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Thread: LADIES ONLY! And Now A Few Words From Meemselle....because one word is never enough

  1. #751
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    Quote Originally Posted by keepcoming View Post
    Near killed myself trying to pull a "lovely" zipped type knit dress off. To be honest I didn't care what happened to the dress at this point, I just wanted it off. I have got a good story about Spanx though...lol.
    OY, GEVALT, THE SPANX!

  2. #752
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    Want a dress?

  3. #753
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    https://meemselle.wordpress.com/

    With Permission of You Know Who

    Beginning at 10 a.m., 11/30/94, I labored hard and long.

    In the immortal words of my great friend Celeste: "I thought natural childbirth meant no makeup."

    There are drugs way more fun than childbirth drugs. But, you take what you can get. So when the nursey/doctory people said, "Do you want drugs?" I said, "Errrmm. SO YESK!"

    Any port in a storm.

    And after water-breaking/meconium/bloody stuff/some blessed morphine and then the spinal, I was amusing myself and my husband by sticking the sorbet fork into my legs---with impunity---because there was zippo feeling there. They said: "Do you want to breathe?" And I replied, "Well, yes. I hope so. As long as heaven will allow."

    And the nursey/doctory-people said, " HaHa, Mrs. Ellenberg. You are so funny. You know: the breathing you learned in your birthing classes."

    Gentle Readers: I turned my blazin' greens on them and said, "My what?"

    I guess I figured I was old (43) and was probably doing this birth thing only once, and so I didn't do any of that. Women have babies all the time. I didn't puff-puff or have a focal point. I was having a damn baby, and drama bitch though I may be: I didn't need no...thang. Let's just do it. With lots of (appropriate) drugs.

    So the nursey/doctory-people were appropriately shocked and were whispering behind their backs, as in "we've got a special one here..."

    And so in comes my own personal Nurse Ratchett.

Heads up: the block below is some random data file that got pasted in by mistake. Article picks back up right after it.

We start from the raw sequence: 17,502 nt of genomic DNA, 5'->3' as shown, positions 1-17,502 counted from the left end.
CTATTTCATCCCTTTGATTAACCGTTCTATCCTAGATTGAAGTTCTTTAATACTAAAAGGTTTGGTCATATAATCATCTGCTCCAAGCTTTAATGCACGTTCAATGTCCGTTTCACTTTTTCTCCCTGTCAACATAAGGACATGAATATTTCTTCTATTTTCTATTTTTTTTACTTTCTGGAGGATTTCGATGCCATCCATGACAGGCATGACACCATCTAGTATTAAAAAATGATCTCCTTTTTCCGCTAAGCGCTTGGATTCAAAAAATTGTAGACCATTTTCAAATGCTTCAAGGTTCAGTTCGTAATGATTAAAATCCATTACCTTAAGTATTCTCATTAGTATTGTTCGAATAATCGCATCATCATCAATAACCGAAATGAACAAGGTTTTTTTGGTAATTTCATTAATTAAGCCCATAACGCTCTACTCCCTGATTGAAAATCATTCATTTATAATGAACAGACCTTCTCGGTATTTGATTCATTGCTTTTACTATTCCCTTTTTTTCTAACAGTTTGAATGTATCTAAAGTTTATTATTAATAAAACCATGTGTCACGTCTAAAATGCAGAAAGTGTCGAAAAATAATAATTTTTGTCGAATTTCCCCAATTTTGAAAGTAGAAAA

I am alone; Sholom went home to be with our dog, Indira. I was charted as "failure to proceed." I think the drug was a very mild morphine, and Nurse Ratchett said (and I am not making this up, and you NEVAH forget something like this): "Well, maybe if you weren't so fat, the drugs would work better."

    Yup. She said that. To me.

    And then who steps in? Nurse Judy, that's who.

    Shout out, right now and forever to Drs. Vito and Leonard Ferrucci.* Nurse Judy, all 5 foot nuthin' of her, from their practice, was there.


    I tell Nurse Judy about Nurse Ratchett.

    Betcha Nurse Ratchett never worked another minute in Stamford Hospital.

    FAST FORWARD: At 1.48 p.m. on December 1st, I delivered THE most beautiful baby of all time.

    His brit ha milach was in our apartment in Norwalk, CT, with his zaide as sandek.

    I promised Benjamin right of first refusal on this. You know...boundaries.

    I love Benjamin. He is so smart, so kind, and so tolerant. I know his "eccentric" (for lack of a better word) parents have been a source of ... comedy, at least. Not for nothing did he do stand-up.

    May you continue to give amusement, good food, and nachas to everyone whose life touches yours. You are the best thing I ever did or ever will do.

    Happy Birthday, Little One.

    [SIZE=]* Ashkenazic Jews name only after those who have died. Sefardim name for great people who may still be living, either in the family, or someone the parents wish to honor or hope the child will emulate.

    * Benjamin's name, Benjamin Michael, is after his Ellenberg great-grandfather's American name, and his Irish great-grandfather's name: Benjamin Michael.

    * His Hebrew name, Boruch Chaim-Aryeh, is for his Ellenberg great-grandfather's name (Boruch) before he changed it at Ellis Island and for Drs. Vito (Life/Chaim) and Leonard (Lion/Aryeh) Ferrucci.

    So his Hebrew name is Boruch Chaim Aryeh, which means "Bless him with the life of a lion."

    Omein.
    [/SIZE]

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  5. #754